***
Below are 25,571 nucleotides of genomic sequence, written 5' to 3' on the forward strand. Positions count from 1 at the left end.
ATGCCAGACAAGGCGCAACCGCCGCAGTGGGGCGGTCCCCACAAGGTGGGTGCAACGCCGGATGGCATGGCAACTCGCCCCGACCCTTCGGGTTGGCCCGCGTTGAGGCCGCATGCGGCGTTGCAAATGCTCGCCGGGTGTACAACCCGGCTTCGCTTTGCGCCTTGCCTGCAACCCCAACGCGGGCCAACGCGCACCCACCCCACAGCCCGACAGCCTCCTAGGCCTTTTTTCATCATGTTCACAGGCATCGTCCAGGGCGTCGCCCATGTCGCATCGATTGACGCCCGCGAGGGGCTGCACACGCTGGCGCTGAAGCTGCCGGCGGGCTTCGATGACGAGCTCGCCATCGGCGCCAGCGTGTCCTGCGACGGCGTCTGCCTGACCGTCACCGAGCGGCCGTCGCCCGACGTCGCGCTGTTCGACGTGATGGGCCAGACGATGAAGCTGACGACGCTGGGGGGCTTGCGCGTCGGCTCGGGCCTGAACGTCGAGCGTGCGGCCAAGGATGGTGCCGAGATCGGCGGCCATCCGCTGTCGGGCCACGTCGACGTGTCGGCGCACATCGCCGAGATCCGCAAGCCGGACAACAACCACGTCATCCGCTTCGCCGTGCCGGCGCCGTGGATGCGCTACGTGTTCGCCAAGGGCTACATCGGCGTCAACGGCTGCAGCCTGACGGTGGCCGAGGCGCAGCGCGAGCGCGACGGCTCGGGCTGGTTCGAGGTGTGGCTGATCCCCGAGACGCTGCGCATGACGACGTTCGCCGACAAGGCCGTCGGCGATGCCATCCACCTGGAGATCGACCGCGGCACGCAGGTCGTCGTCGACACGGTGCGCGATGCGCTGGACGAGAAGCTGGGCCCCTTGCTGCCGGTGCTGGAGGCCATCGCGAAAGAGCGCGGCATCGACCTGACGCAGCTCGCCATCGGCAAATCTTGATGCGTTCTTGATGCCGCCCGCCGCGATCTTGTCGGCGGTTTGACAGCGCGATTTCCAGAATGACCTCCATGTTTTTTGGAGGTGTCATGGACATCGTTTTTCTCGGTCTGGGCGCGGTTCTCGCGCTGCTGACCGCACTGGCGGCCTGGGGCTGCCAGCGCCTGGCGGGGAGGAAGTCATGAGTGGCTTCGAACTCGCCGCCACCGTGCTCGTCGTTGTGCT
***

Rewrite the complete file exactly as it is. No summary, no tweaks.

Below are 25,571 nucleotides of genomic sequence, written 5' to 3' on the forward strand. Positions count from 1 at the left end.
ATGCCAGACAAGGCGCAACCGCCGCAGTGGGGCGGTCCCCACAAGGTGGGTGCAACGCCGGATGGCATGGCAACTCGCCCCGACCCTTCGGGTTGGCCCGCGTTGAGGCCGCATGCGGCGTTGCAAATGCTCGCCGGGTGTACAACCCGGCTTCGCTTTGCGCCTTGCCTGCAACCCCAACGCGGGCCAACGCGCACCCACCCCACAGCCCGACAGCCTCCTAGGCCTTTTTTCATCATGTTCACAGGCATCGTCCAGGGCGTCGCCCATGTCGCATCGATTGACGCCCGCGAGGGGCTGCACACGCTGGCGCTGAAGCTGCCGGCGGGCTTCGATGACGAGCTCGCCATCGGCGCCAGCGTGTCCTGCGACGGCGTCTGCCTGACCGTCACCGAGCGGCCGTCGCCCGACGTCGCGCTGTTCGACGTGATGGGCCAGACGATGAAGCTGACGACGCTGGGGGGCTTGCGCGTCGGCTCGGGCCTGAACGTCGAGCGTGCGGCCAAGGATGGTGCCGAGATCGGCGGCCATCCGCTGTCGGGCCACGTCGACGTGTCGGCGCACATCGCCGAGATCCGCAAGCCGGACAACAACCACGTCATCCGCTTCGCCGTGCCGGCGCCGTGGATGCGCTACGTGTTCGCCAAGGGCTACATCGGCGTCAACGGCTGCAGCCTGACGGTGGCCGAGGCGCAGCGCGAGCGCGACGGCTCGGGCTGGTTCGAGGTGTGGCTGATCCCCGAGACGCTGCGCATGACGACGTTCGCCGACAAGGCCGTCGGCGATGCCATCCACCTGGAGATCGACCGCGGCACGCAGGTCGTCGTCGACACGGTGCGCGATGCGCTGGACGAGAAGCTGGGCCCCTTGCTGCCGGTGCTGGAGGCCATCGCGAAAGAGCGCGGCATCGACCTGACGCAGCTCGCCATCGGCAAATCTTGATGCGTTCTTGATGCCGCCCGCCGCGATCTTGTCGGCGGTTTGACAGCGCGATTTCCAGAATGACCTCCATGTTTTTTGGAGGTGTCATGGACATCGTTTTTCTCGGTCTGGGCGCGGTTCTCGCGCTGCTGACCGCACTGGCGGCCTGGGGCTGCCAGCGCCTGGCGGGGAGGAAGTCATGAGTGGCTTCGAACTCGCCGCCACCGTGCTCGTCGTTGTGCT